As an auditor, you are not exonerated in fraudulent circumstances. You ought to visit the company and assess their internal control environment. If you feel the system cannot detect for itself possible fraud cases, as an auditor, you are required to avoid doing that audit because it will be high risk. Take an example of Enron, a large energy cooperation in the United States that kept misreporting its financials, year on year, when it was later discovered to having covered up fraud in 2001, it took down with it several audit firms. You can be sued if you notice the internal control environment is lacking and continue reporting their books of accounts as fairly stated.

What challenges do auditors face?
Fraud is one of them, poor internal controls and because Uganda is largely informal, we have challenges dealing with lack of professionally qualified staff.
Most people employ their friends or family despite lack of professional skills. Lack of marketing is another problem. You don’t see many billboards of audit firms which hinders the penetration of new firms into the market.
Worse still, Ugandans do not appreciate the value of audits which limits the growth of the economy since taxation is also cheated. They only ask for quick audits at the request of a bank which cannot be done consequently, the audit firms lose out on a customer.

Why don’t some Ugandans appreciate auditing?
Many people operate individually which leaves the company small with no need for auditing.

What standards govern the auditing profession?
The audit standard board every so often reviews the audit standards. These standards stipulate instructions such as the communication module used for audits; you ought to speak to previous auditors if you are a new auditor for a company and the planning and execution of an audit.
Recently, they included new reporting standards in auditing. Before, an auditor merely reported the fairness of books of accounts but now, we are required to give key notes of concern, for example, if we are concerned about something going on in the company.

Is the legal environment favourable for auditing?
There are many laws, well-intended but zero implementation. I am very concerned about our level of enforcement. Usually, when a company is filing returns, they include their auditor but Uganda Registration Services Bureau does not follow up to make sure the auditor is truly the one. Some companies do not even file returns.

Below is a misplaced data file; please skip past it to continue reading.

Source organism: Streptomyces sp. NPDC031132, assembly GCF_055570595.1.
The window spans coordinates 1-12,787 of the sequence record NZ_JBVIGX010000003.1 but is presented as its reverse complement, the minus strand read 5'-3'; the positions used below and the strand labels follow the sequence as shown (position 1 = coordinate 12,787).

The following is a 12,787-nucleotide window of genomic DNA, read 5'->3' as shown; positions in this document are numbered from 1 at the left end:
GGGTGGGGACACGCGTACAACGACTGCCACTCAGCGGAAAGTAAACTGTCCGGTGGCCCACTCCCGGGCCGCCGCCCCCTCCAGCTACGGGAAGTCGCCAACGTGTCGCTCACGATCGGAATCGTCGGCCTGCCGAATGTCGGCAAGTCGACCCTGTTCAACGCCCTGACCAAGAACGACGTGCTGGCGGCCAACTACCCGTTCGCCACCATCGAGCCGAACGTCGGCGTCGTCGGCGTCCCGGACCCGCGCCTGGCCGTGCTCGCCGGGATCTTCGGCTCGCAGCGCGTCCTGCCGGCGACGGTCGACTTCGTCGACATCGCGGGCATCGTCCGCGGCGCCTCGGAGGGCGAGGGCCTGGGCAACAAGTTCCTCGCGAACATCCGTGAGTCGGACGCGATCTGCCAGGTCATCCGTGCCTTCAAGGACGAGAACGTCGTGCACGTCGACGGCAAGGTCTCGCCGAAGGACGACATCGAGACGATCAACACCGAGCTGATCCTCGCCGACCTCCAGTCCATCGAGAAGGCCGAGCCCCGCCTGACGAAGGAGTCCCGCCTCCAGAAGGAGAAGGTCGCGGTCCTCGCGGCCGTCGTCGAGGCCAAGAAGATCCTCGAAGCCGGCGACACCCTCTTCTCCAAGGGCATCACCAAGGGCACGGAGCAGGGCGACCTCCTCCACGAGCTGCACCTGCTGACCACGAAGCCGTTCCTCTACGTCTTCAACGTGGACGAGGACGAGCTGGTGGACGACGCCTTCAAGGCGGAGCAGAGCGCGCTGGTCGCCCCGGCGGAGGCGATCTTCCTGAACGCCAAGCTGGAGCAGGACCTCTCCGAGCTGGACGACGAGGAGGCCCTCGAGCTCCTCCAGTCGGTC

What do you think should be done to grow the auditing business in Uganda?
There is need to sensitise people about the benefits of auditing. I think government should invite auditors to address people on the benefits of auditing.

What would they benefit from an audit?
Audits give assurance to all stakeholders of the enterprise on its productivity, for example the shareholders are informed of what happens with their money, an investor is given prospect when seeking to invest and Uganda Revenue Authority among others.
The company benefits in credit acquisition since audited books are needed to determine the company’s creditworthiness.
In addition, a management letter is issued to a company after auditing; pointing out all pertinent issues they need to address to effectively run their company.

What is your take on the Crane Bank saga?
Based on news analysis released by the press, I believe there were control weaknesses that were never addressed. There are conflict of interest risks associated with a shareholder being part of the board. He will front his individual interests in place of the company’s.
Plus, there was laxity on the side of Bank of Uganda.